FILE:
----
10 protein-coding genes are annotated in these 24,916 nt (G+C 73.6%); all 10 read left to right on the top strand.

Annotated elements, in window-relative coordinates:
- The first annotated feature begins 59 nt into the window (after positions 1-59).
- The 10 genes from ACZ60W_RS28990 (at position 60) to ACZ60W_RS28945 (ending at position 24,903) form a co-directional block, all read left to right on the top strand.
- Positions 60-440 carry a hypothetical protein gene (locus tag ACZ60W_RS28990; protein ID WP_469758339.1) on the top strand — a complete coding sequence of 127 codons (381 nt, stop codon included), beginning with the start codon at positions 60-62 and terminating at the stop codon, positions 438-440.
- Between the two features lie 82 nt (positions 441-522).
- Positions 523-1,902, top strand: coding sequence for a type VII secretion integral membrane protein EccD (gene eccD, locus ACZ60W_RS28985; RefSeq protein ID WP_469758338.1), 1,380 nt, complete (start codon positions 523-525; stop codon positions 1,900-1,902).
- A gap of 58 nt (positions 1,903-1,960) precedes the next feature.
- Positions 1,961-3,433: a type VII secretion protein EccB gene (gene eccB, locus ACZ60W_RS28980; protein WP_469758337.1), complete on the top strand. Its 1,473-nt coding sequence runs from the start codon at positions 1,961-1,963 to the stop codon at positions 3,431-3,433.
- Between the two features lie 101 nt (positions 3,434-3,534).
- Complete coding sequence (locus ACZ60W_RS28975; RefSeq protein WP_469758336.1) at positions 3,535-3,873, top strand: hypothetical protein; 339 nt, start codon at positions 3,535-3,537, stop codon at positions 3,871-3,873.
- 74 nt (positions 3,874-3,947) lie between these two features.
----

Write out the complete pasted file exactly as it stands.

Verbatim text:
10 protein-coding genes are annotated in these 24,916 nt (G+C 73.6%); all 10 read left to right on the top strand.

Annotated elements, in window-relative coordinates:
- The first annotated feature begins 59 nt into the window (after positions 1-59).
- The 10 genes from ACZ60W_RS28990 (at position 60) to ACZ60W_RS28945 (ending at position 24,903) form a co-directional block, all read left to right on the top strand.
- Positions 60-440 carry a hypothetical protein gene (locus tag ACZ60W_RS28990; protein ID WP_469758339.1) on the top strand — a complete coding sequence of 127 codons (381 nt, stop codon included), beginning with the start codon at positions 60-62 and terminating at the stop codon, positions 438-440.
- Between the two features lie 82 nt (positions 441-522).
- Positions 523-1,902, top strand: coding sequence for a type VII secretion integral membrane protein EccD (gene eccD, locus ACZ60W_RS28985; RefSeq protein ID WP_469758338.1), 1,380 nt, complete (start codon positions 523-525; stop codon positions 1,900-1,902).
- A gap of 58 nt (positions 1,903-1,960) precedes the next feature.
- Positions 1,961-3,433: a type VII secretion protein EccB gene (gene eccB, locus ACZ60W_RS28980; protein WP_469758337.1), complete on the top strand. Its 1,473-nt coding sequence runs from the start codon at positions 1,961-1,963 to the stop codon at positions 3,431-3,433.
- Between the two features lie 101 nt (positions 3,434-3,534).
- Complete coding sequence (locus ACZ60W_RS28975; RefSeq protein WP_469758336.1) at positions 3,535-3,873, top strand: hypothetical protein; 339 nt, start codon at positions 3,535-3,537, stop codon at positions 3,871-3,873.
- 74 nt (positions 3,874-3,947) lie between these two features.